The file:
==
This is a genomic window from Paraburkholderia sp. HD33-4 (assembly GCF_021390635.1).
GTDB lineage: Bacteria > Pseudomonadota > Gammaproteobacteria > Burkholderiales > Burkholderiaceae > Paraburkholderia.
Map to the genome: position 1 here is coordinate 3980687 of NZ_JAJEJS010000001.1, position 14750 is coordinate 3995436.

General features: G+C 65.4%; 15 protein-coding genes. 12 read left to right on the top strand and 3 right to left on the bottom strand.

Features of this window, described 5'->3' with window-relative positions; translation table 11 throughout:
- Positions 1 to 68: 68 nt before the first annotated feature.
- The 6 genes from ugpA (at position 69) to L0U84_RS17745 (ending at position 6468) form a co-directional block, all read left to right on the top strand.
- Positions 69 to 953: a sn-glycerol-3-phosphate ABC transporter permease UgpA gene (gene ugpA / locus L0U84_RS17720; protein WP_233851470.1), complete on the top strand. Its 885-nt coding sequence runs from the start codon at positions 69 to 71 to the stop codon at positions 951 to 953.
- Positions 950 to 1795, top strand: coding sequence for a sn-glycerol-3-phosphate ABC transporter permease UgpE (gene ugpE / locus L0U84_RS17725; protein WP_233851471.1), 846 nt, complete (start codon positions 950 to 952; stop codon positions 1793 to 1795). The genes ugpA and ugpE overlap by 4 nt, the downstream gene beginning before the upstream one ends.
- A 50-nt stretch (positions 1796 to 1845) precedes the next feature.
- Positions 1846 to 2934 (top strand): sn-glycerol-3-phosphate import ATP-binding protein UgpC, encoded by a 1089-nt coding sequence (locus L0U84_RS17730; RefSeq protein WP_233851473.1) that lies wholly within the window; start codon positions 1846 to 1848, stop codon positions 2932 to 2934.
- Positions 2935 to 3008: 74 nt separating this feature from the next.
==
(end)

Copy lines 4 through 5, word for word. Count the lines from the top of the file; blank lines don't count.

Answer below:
General features: G+C 65.4%; 15 protein-coding genes. 12 read left to right on the top strand and 3 right to left on the bottom strand.

Features of this window, described 5'->3' with window-relative positions; translation table 11 throughout: